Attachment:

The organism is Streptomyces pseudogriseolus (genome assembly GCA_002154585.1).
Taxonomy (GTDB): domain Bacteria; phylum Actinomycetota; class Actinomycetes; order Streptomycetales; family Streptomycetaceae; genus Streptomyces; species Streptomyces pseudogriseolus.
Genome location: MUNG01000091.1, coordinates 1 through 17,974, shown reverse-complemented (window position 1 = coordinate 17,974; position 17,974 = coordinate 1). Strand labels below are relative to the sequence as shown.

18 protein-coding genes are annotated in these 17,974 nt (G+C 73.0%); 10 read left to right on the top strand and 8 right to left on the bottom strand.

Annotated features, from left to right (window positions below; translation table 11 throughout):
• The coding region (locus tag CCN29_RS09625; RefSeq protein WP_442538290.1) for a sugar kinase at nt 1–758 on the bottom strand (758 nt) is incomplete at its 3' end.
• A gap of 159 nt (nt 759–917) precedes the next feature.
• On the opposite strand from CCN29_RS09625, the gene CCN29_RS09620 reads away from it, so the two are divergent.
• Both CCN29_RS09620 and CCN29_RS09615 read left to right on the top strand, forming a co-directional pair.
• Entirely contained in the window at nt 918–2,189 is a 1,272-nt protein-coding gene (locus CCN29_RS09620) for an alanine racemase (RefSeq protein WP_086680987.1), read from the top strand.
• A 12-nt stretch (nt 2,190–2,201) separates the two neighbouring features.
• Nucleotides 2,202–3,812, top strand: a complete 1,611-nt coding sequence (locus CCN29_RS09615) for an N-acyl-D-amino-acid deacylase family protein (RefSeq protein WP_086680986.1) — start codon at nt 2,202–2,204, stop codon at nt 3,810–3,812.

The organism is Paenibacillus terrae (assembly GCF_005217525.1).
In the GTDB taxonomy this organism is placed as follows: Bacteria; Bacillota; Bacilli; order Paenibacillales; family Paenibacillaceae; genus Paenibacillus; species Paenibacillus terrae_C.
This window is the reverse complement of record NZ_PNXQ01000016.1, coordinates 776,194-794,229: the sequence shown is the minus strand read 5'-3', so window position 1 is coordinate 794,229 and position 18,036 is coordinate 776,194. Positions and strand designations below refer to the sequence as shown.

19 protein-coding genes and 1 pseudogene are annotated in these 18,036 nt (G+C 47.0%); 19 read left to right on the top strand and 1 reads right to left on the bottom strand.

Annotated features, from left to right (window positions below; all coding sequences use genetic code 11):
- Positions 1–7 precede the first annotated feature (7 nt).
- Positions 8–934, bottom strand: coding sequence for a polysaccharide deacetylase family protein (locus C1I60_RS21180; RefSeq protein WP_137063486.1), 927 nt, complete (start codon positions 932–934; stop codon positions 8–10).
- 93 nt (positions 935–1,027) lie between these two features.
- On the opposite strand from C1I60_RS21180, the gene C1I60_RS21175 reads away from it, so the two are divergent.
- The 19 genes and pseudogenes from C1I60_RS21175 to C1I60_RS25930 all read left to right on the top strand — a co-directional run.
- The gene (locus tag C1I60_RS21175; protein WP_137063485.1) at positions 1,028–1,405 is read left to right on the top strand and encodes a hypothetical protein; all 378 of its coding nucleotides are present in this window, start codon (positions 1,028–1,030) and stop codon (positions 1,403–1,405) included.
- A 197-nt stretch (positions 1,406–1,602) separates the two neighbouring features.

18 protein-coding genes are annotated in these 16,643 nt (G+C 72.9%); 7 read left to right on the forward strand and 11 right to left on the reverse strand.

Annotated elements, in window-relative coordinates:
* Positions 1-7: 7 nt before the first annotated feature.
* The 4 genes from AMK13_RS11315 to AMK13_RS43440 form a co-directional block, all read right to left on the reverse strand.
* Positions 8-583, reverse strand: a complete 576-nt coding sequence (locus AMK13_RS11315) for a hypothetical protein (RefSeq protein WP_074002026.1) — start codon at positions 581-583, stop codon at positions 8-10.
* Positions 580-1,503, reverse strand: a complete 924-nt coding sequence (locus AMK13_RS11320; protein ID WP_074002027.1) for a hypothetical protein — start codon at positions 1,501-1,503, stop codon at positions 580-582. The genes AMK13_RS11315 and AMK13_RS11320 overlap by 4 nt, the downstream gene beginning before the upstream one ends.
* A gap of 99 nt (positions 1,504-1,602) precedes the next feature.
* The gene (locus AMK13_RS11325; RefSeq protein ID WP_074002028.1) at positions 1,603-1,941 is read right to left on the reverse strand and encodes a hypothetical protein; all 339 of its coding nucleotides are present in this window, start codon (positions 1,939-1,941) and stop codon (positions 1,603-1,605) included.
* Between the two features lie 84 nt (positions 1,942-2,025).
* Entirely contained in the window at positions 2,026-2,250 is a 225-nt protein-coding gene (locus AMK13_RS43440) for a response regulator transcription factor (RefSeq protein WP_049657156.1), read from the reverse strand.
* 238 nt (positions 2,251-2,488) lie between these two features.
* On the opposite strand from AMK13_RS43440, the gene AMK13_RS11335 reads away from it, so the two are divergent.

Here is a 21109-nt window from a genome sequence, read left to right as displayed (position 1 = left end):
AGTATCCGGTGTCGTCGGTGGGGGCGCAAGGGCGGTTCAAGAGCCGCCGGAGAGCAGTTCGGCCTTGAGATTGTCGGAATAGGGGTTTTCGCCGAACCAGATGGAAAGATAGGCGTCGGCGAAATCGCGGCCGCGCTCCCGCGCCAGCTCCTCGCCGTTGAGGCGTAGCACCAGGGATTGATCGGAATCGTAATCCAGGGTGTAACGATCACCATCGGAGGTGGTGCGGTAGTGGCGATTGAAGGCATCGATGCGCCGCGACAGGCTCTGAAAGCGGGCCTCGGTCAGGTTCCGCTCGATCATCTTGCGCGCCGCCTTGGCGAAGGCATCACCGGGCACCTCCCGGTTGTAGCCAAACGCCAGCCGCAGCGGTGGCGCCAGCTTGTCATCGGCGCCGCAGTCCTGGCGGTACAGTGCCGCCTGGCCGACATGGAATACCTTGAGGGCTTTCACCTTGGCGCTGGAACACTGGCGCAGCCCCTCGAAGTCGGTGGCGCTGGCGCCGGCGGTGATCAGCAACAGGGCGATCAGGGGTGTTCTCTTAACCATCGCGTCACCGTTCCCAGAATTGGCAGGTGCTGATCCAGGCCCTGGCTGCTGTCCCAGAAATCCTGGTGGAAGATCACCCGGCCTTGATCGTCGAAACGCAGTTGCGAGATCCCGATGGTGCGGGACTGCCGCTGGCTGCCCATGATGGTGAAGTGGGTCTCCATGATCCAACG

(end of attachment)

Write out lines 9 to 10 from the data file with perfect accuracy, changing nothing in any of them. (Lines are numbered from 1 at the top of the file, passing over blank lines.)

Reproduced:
• Both CCN29_RS09620 and CCN29_RS09615 read left to right on the top strand, forming a co-directional pair.
• Entirely contained in the window at nt 918–2,189 is a 1,272-nt protein-coding gene (locus CCN29_RS09620) for an alanine racemase (RefSeq protein WP_086680987.1), read from the top strand.